OKLAHOMA CAPITOL -- When people think of northwest Oklahoma’s Red Carpet Country they think of the farmer who spends his days on a tractor working acres and acres of land, or the cattleman who drives his truck down a lonely dirt road to feed his herd. But no one ever thinks of the registered nurse who covers more than 9,200 square miles of northwestern Oklahoma to ensure quality personal care for the elderly and disabled.
Teri Curtis, a long-term care nurse, has worked for the Oklahoma Department of Human Services since March and yet she covers the largest area of any nurse in the state, encompassing Cimarron, Texas, Beaver, Harper, Ellis and Woodward counties.
Since day three on the job, Curtis has been scrambling to find providers for 32 clients in the most rural part of the state. On March 3rd, the home healthcare service that provided care for clients in the ADvantage and Medicaid State Plan Personal Care programs withdrew from the panhandle counties of Beaver, Cimarron and Texas.
"With the help of my supervisor, Debbie Robison, RN, we began making phone calls to the clients and their families to inform them of what had happened and to ask if they knew of anyone who would be interested in becoming a provider for the state," said Curtis. "We called people who had previously worked as providers, placed fliers in stores and ran ads in the local papers encouraging anyone interested to contact the county OKDHS offices to apply. This was totally a team effort, from finding people to be providers, to seeing that the needs of each client were met to making sure each provider was in the system and receiving pay."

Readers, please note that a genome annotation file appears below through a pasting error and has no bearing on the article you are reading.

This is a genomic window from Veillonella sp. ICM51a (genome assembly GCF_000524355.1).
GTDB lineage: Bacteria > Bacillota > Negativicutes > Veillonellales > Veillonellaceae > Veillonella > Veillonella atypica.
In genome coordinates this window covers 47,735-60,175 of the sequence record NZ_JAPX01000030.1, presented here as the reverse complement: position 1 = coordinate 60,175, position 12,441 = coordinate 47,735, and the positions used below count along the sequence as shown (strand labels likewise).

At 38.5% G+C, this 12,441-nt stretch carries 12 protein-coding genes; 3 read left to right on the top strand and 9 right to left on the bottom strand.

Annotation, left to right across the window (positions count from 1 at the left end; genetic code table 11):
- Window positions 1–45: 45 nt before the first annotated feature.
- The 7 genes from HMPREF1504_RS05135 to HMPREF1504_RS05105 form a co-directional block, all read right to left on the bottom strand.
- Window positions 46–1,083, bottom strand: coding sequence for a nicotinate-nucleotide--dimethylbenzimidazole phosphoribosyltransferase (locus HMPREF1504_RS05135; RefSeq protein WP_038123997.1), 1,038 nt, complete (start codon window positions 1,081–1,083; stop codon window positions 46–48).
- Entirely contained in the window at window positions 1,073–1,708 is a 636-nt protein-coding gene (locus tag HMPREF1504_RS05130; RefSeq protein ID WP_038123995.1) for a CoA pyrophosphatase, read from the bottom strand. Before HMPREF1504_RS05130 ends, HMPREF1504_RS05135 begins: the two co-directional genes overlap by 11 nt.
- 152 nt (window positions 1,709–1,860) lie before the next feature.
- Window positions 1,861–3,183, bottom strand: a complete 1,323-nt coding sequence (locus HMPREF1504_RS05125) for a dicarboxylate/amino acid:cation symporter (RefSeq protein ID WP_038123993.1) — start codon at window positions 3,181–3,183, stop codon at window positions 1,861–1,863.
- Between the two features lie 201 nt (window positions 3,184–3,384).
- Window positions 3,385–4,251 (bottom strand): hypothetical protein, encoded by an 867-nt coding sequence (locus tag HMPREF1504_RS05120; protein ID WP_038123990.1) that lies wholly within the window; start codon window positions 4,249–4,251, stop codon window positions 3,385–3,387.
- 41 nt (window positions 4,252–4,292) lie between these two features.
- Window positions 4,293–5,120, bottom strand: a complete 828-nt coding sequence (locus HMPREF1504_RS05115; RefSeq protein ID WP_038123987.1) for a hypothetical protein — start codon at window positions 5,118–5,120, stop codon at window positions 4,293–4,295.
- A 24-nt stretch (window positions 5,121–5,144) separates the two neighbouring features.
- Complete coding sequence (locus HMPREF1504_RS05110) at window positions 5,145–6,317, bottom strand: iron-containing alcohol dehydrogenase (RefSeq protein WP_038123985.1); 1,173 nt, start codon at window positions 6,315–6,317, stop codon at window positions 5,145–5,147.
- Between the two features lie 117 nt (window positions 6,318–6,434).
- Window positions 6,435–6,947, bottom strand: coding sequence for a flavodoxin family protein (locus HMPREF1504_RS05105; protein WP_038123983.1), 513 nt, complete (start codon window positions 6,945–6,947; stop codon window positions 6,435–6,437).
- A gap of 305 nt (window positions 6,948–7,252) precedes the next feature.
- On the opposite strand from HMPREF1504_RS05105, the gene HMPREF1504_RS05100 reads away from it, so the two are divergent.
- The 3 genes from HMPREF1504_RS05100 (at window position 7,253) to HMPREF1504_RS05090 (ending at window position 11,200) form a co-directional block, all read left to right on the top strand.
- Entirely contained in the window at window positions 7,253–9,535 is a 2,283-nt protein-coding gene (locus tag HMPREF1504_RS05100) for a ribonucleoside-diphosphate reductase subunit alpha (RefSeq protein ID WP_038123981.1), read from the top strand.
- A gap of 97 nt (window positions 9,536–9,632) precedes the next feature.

Recently, she breathed a sigh of relief when her last client was assigned a new provider in late June. "I think the transfer of care went very smoothly. Not one of our clients was in any danger from not having a caregiver," said Curtis. She added, "Without teamwork, this task would have been nearly impossible. This challenge has shown me that OKDHS is really a great place to work. No matter what our titles are, we all have the same goal, to care for our clients."
Some days, Curtis leaves at 5:30 a.m. to make home visits to one of nearly 50 clients scattered across northwestern Oklahoma. Her furthest client lives in Boise City, nearly a three-hour drive from her office in Buffalo. Some months she expects to drive nearly 2,000 miles.
After all of this, some would be ready to throw in the towel, but not Curtis. "It hasn’t taken the smile off my face yet. I don’t mind the driving at all, I actually enjoy it and think of it as ‘my time’," said Curtis. "The panhandle is an area that I haven’t traveled much, so it’s new to me. My dad is a farmer and rancher just 12 miles north of Laverne, so being a country girl I love traveling through and seeing the rural areas. Of course you may want to check back with me if I ever get snowed in at Boise City."
Curtis is a graduate of Laverne High School and received her degree in nursing from Mesa Arizona Community College. When she’s not on the road, Curtis spends time with her daughter, Jordi, 14, who plays basketball, runs track and is a cheerleader at her mom’s alma mater.